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English Defence League (EDL) leader Tommy Robinson

It isn’t a crime to change your mind. A greater folly is to surround your political conviction with an invulnerable coat of armour, letting it stand unaffected by changing evidence or opposing argument.

Tommy Robinson has clearly changed his mind. He hasn’t recanted his past beliefs, but he has substantially moderated them to almost that effect. He no longer believes (so he says) in making Muslims ‘uncomfortable’, or in tarring fundamentalist believers with the same brush as ‘moderates’. Talking to the Guardian, he even went so far as to apologise to the Muslim community for any offence he has given these past few years as EDL leader.

Although this might be disappointing for some, we should try to respect it. I don’t believe, like Nick Griffin, that Robinson was ever a puppet, or that the EDL was a deliberate misdirection of patriotism, a ‘shady Zionist plot’, or a government funded psy-op. It always seemed to me a perfectly sincere enterprise with a clear manifesto and a brilliant organisational structure. It was also something which – in its heyday- did great things for our cause and our defence.

It won’t surprise you then to hear that I disagree wholly with Robinsons new outlook.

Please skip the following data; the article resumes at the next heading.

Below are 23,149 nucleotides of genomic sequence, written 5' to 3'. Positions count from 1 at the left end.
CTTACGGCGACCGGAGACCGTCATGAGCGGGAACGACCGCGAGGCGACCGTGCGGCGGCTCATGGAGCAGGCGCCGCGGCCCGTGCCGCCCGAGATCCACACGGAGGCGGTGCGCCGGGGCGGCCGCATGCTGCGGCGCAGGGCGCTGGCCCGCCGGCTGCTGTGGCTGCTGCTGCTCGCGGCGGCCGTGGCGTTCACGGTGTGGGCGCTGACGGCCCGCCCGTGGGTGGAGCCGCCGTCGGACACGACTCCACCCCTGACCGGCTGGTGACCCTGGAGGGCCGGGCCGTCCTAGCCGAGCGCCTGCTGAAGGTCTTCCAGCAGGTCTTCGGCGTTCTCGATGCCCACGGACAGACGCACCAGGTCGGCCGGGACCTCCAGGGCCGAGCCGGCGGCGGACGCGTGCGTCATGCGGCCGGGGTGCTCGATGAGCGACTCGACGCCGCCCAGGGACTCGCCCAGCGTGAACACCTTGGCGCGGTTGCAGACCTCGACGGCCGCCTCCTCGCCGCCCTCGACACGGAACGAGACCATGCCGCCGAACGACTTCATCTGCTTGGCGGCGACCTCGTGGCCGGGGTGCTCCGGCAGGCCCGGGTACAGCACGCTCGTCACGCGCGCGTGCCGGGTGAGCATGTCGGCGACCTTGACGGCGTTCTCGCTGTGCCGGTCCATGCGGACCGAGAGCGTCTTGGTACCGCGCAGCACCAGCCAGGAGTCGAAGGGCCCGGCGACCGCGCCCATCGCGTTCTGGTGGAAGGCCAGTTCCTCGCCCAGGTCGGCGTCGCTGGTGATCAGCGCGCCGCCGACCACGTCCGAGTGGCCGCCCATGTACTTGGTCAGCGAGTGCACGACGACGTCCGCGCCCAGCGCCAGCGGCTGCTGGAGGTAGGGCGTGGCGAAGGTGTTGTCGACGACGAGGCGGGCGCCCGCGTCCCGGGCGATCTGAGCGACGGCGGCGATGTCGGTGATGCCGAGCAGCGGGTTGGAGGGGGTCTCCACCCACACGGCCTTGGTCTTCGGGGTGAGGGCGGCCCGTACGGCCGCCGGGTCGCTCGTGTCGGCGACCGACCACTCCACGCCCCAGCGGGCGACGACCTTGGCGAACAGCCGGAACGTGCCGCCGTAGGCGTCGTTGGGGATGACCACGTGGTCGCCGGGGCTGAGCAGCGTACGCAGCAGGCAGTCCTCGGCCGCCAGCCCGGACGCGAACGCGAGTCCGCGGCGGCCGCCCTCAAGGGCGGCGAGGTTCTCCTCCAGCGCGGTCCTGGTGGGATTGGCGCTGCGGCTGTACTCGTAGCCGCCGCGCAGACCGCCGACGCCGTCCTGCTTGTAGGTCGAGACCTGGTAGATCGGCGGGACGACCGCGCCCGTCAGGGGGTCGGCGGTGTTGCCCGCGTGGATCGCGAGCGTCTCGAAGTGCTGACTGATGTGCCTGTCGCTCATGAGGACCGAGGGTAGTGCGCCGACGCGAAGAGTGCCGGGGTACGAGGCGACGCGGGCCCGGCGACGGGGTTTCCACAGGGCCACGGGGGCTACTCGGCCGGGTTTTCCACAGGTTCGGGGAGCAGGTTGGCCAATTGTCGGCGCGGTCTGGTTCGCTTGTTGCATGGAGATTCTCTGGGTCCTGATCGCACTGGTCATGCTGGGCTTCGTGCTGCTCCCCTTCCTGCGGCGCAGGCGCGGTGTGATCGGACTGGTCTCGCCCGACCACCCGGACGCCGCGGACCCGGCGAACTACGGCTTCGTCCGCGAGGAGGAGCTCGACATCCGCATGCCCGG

His entire conversion, for me, rests upon a flawed idea; namely, the idea that Islam can be moderated by the sentiment of nationality.

What Tommy is now asking of Muslims in effect, is that they become British first and Muslim second, or in other words, that they take the here-and-now as seriously as the hereafter.

But, as anyone who has read Qur’an knows, the Muslim faith hinges on a belief that this earthly life, with all its loyalties, bounties and appearances is merely a test and a prelude to a greater reality. The ‘Muslim’ (literally ‘one who submits’) treats this life as a preparation, a period of moral labour necessary to unlock the doors of death and dwell forever in paradise.

To be ‘British’ by contrast, is of no value whatsoever, or at least not relative to the promise of eternity.

With this in mind, the creation of a distinct ‘British Muslim’ identity seems unrealistic to me. The two loyalties would be locked in constant battle, and the fallout would be toxic.

It would be nice if Tommy’s optimism was proven correct. I’m not convinced it will be.